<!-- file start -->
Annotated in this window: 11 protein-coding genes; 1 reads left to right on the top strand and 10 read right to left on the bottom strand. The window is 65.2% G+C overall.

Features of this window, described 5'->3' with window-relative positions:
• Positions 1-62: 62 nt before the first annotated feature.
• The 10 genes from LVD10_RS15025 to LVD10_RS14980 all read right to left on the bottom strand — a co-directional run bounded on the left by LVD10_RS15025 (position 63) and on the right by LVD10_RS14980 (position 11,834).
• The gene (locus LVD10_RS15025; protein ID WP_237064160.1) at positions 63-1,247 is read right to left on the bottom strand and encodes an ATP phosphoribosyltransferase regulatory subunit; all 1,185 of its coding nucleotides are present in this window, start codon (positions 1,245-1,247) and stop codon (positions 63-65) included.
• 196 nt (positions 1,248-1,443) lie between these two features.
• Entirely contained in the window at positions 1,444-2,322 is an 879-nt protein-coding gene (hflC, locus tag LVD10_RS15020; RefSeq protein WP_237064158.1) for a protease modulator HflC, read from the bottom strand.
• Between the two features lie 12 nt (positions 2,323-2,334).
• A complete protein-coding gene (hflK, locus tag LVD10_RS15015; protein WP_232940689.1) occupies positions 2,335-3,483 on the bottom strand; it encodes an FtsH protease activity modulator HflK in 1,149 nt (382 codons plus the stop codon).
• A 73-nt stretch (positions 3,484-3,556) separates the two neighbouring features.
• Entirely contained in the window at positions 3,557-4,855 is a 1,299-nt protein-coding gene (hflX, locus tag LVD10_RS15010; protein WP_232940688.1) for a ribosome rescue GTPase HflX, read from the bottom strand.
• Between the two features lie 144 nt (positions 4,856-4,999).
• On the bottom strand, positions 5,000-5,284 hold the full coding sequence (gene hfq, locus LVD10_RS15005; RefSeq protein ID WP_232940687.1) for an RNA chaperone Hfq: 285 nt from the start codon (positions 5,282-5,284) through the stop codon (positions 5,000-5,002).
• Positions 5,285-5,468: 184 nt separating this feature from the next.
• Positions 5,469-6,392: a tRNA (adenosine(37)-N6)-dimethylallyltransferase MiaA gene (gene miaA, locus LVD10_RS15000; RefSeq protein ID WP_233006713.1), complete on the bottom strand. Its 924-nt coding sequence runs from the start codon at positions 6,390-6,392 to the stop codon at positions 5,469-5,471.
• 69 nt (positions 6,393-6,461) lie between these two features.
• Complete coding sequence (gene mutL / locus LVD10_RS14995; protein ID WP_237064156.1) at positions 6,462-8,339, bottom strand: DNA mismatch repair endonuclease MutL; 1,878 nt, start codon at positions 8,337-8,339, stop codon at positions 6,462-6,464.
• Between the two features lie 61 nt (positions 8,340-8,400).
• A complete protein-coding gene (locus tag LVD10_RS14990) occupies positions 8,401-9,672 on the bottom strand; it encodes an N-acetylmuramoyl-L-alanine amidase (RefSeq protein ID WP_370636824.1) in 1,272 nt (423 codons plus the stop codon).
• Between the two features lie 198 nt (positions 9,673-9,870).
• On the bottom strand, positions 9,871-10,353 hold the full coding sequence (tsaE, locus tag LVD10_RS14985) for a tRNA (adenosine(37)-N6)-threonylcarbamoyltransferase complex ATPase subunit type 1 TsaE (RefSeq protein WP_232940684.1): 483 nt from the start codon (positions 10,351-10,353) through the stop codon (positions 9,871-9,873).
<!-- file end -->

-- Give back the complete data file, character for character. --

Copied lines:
Annotated in this window: 11 protein-coding genes; 1 reads left to right on the top strand and 10 read right to left on the bottom strand. The window is 65.2% G+C overall.

Features of this window, described 5'->3' with window-relative positions:
• Positions 1-62: 62 nt before the first annotated feature.
• The 10 genes from LVD10_RS15025 to LVD10_RS14980 all read right to left on the bottom strand — a co-directional run bounded on the left by LVD10_RS15025 (position 63) and on the right by LVD10_RS14980 (position 11,834).
• The gene (locus LVD10_RS15025; protein ID WP_237064160.1) at positions 63-1,247 is read right to left on the bottom strand and encodes an ATP phosphoribosyltransferase regulatory subunit; all 1,185 of its coding nucleotides are present in this window, start codon (positions 1,245-1,247) and stop codon (positions 63-65) included.
• 196 nt (positions 1,248-1,443) lie between these two features.
• Entirely contained in the window at positions 1,444-2,322 is an 879-nt protein-coding gene (hflC, locus tag LVD10_RS15020; RefSeq protein WP_237064158.1) for a protease modulator HflC, read from the bottom strand.
• Between the two features lie 12 nt (positions 2,323-2,334).
• A complete protein-coding gene (hflK, locus tag LVD10_RS15015; protein WP_232940689.1) occupies positions 2,335-3,483 on the bottom strand; it encodes an FtsH protease activity modulator HflK in 1,149 nt (382 codons plus the stop codon).
• A 73-nt stretch (positions 3,484-3,556) separates the two neighbouring features.
• Entirely contained in the window at positions 3,557-4,855 is a 1,299-nt protein-coding gene (hflX, locus tag LVD10_RS15010; protein WP_232940688.1) for a ribosome rescue GTPase HflX, read from the bottom strand.
• Between the two features lie 144 nt (positions 4,856-4,999).
• On the bottom strand, positions 5,000-5,284 hold the full coding sequence (gene hfq, locus LVD10_RS15005; RefSeq protein ID WP_232940687.1) for an RNA chaperone Hfq: 285 nt from the start codon (positions 5,282-5,284) through the stop codon (positions 5,000-5,002).
• Positions 5,285-5,468: 184 nt separating this feature from the next.
• Positions 5,469-6,392: a tRNA (adenosine(37)-N6)-dimethylallyltransferase MiaA gene (gene miaA, locus LVD10_RS15000; RefSeq protein ID WP_233006713.1), complete on the bottom strand. Its 924-nt coding sequence runs from the start codon at positions 6,390-6,392 to the stop codon at positions 5,469-5,471.
• 69 nt (positions 6,393-6,461) lie between these two features.
• Complete coding sequence (gene mutL / locus LVD10_RS14995; protein ID WP_237064156.1) at positions 6,462-8,339, bottom strand: DNA mismatch repair endonuclease MutL; 1,878 nt, start codon at positions 8,337-8,339, stop codon at positions 6,462-6,464.
• Between the two features lie 61 nt (positions 8,340-8,400).
• A complete protein-coding gene (locus tag LVD10_RS14990) occupies positions 8,401-9,672 on the bottom strand; it encodes an N-acetylmuramoyl-L-alanine amidase (RefSeq protein ID WP_370636824.1) in 1,272 nt (423 codons plus the stop codon).
• Between the two features lie 198 nt (positions 9,673-9,870).
• On the bottom strand, positions 9,871-10,353 hold the full coding sequence (tsaE, locus tag LVD10_RS14985) for a tRNA (adenosine(37)-N6)-threonylcarbamoyltransferase complex ATPase subunit type 1 TsaE (RefSeq protein WP_232940684.1): 483 nt from the start codon (positions 10,351-10,353) through the stop codon (positions 9,871-9,873).